Sunday, January 23, 2011

Loreena McKennitt - The Wind That Shakes The Barley (2010 Canada) @320


Loreena McKennitt goes back to the traditional Celtic and English folk music that launched her career with the release of The Wind That Shakes the Barley on November 16 via her own Quinlan Road label.
Recorded at the historic 1832 Sharon Temple outside of Toronto, finds the multi-instrumentalist McKennitt in a slightly more spare folk setting than her more recent expansively produced works. There's a certain fragility at the heart of Barley's most tender ballads -- "On a Bright May Morning", "The Parting Glass" -- an intimacy that extends throughout what is easily one of McKennitt's most personal albums. "Every once and again there is a pull to return to one's own roots or beginnings," says McKennitt, "with the perspective of time and experience, to feel the familiar things you once loved and love still."


01. As I Roved Out

02. On a Bright May Morning
03. Brian Boru’s March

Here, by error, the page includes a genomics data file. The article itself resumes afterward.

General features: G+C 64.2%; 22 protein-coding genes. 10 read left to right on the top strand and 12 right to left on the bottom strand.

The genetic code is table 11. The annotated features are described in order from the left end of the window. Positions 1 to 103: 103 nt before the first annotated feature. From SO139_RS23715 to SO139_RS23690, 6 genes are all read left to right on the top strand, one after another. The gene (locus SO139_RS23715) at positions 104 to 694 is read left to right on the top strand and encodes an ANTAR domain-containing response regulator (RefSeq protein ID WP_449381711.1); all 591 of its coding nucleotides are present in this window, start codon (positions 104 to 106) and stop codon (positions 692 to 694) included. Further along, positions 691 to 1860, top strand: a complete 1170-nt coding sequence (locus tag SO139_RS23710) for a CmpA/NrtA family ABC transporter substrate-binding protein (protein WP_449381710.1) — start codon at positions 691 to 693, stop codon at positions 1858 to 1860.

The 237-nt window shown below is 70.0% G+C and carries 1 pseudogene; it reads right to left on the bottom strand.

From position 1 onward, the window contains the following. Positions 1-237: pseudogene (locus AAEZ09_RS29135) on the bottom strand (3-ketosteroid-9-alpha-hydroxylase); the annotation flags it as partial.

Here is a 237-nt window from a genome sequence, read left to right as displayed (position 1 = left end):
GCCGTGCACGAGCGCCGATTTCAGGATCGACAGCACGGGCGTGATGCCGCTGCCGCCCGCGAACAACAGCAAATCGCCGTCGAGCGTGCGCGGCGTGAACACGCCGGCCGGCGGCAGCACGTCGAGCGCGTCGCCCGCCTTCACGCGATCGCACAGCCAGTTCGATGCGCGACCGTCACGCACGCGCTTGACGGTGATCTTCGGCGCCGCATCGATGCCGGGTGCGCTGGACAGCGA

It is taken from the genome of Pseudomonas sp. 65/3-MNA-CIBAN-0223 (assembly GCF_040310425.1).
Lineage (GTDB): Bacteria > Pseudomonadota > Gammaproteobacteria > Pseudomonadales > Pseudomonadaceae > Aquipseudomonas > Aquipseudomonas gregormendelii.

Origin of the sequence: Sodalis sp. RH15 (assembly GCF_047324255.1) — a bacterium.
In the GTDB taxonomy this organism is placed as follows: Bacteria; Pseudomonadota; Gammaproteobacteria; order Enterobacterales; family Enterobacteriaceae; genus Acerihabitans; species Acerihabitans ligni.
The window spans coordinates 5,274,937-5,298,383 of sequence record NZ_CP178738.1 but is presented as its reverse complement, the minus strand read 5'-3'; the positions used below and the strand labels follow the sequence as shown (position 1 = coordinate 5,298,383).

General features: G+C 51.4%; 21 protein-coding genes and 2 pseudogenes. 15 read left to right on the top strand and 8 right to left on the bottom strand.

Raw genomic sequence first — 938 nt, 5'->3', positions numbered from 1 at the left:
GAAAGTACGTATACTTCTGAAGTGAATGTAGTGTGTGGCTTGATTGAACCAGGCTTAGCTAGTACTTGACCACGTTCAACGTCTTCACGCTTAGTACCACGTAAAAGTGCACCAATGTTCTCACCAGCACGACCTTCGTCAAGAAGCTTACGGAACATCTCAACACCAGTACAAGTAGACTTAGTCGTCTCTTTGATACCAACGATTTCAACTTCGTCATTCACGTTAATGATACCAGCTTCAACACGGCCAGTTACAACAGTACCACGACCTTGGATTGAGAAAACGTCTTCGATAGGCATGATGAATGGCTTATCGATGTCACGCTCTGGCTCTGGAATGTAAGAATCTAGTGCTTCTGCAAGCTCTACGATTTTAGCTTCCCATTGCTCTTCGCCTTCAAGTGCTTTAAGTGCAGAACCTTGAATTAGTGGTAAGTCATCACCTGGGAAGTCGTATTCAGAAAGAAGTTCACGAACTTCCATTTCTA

04. Down by the Sally Gardens
05. The Star of the County Down
06. The Wind that Shakes the Barley
07. The Death of Queen Jane
08. The Emigration Tunes
09. The Parting Glass


Loreena MCKENNITT: Vocals/voix, Keyboards, Harpe
Brian HUGHES: Guitare, Bouzouki
Hugh MARSH: Violon
Caroline LAVELLE: Violoncelle
Ben GROSSMAN: Bodhran, Frame drums, Triangle
Ian HARPER: Uilleann pipes, Whistle
Tony MCMANUS: Guitare acoustique,
Jeff BIRD: Mandole, Mandoline, Basse acoustique
Pat SIMMONDS: Guitare acoustique, Accordéon
Andrew COLLINS: Mandoline
Brian TAHENY: Mandoline
Chris GARTNER: Guitare basse
Andrew DOWNING: Basse acoustique
Jason FOWLER: Guitare acoustique.

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7 comments:

CrimsonKing said...

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The Wind That Shakes The Barley

PW: folkyourself.blogspot.com
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Anonymous said...

nice, thanks.

The Countess said...

LOVE your blog! Thanks for this as well.

Lancer said...

Thanks a lot!
I have found it for a long time.

dugg said...

i'm glad to learn she's cut back on the production- having heard her solo a few times, i always felt she was a sorceress, one of those few truly captivating performers.
thanks yo your write-up, i'm quite looking forward to listening to this!
d

birichinaga said...

Thanks for your blog! is amazing!

CrimsonKing said...

NEW LINK:

The Wind That Shakes The Barley


Password: folkyourself.blogspot.com
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